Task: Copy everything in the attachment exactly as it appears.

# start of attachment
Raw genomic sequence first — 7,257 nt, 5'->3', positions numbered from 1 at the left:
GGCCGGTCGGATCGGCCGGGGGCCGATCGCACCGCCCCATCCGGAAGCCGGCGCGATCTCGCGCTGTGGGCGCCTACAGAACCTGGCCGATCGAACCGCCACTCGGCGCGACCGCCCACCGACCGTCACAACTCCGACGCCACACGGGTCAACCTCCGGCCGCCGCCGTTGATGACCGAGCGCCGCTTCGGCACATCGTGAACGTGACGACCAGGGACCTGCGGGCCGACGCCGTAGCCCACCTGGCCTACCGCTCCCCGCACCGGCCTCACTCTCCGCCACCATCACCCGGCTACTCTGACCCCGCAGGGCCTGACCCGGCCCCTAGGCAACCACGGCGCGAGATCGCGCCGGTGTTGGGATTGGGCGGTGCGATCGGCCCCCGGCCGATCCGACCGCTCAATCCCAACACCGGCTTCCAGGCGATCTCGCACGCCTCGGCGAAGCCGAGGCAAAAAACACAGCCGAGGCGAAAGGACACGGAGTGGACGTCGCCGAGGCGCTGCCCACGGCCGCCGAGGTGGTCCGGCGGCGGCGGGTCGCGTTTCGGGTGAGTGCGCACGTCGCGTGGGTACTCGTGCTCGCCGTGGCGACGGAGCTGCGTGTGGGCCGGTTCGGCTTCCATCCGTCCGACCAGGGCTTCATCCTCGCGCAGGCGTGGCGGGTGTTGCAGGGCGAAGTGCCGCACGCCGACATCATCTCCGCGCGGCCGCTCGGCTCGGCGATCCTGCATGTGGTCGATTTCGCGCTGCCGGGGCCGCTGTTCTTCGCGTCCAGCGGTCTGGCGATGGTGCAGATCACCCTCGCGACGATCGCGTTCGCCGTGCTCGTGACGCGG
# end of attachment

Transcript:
Raw genomic sequence first — 7,257 nt, 5'->3', positions numbered from 1 at the left:
GGCCGGTCGGATCGGCCGGGGGCCGATCGCACCGCCCCATCCGGAAGCCGGCGCGATCTCGCGCTGTGGGCGCCTACAGAACCTGGCCGATCGAACCGCCACTCGGCGCGACCGCCCACCGACCGTCACAACTCCGACGCCACACGGGTCAACCTCCGGCCGCCGCCGTTGATGACCGAGCGCCGCTTCGGCACATCGTGAACGTGACGACCAGGGACCTGCGGGCCGACGCCGTAGCCCACCTGGCCTACCGCTCCCCGCACCGGCCTCACTCTCCGCCACCATCACCCGGCTACTCTGACCCCGCAGGGCCTGACCCGGCCCCTAGGCAACCACGGCGCGAGATCGCGCCGGTGTTGGGATTGGGCGGTGCGATCGGCCCCCGGCCGATCCGACCGCTCAATCCCAACACCGGCTTCCAGGCGATCTCGCACGCCTCGGCGAAGCCGAGGCAAAAAACACAGCCGAGGCGAAAGGACACGGAGTGGACGTCGCCGAGGCGCTGCCCACGGCCGCCGAGGTGGTCCGGCGGCGGCGGGTCGCGTTTCGGGTGAGTGCGCACGTCGCGTGGGTACTCGTGCTCGCCGTGGCGACGGAGCTGCGTGTGGGCCGGTTCGGCTTCCATCCGTCCGACCAGGGCTTCATCCTCGCGCAGGCGTGGCGGGTGTTGCAGGGCGAAGTGCCGCACGCCGACATCATCTCCGCGCGGCCGCTCGGCTCGGCGATCCTGCATGTGGTCGATTTCGCGCTGCCGGGGCCGCTGTTCTTCGCGTCCAGCGGTCTGGCGATGGTGCAGATCACCCTCGCGACGATCGCGTTCGCCGTGCTCGTGACGCGG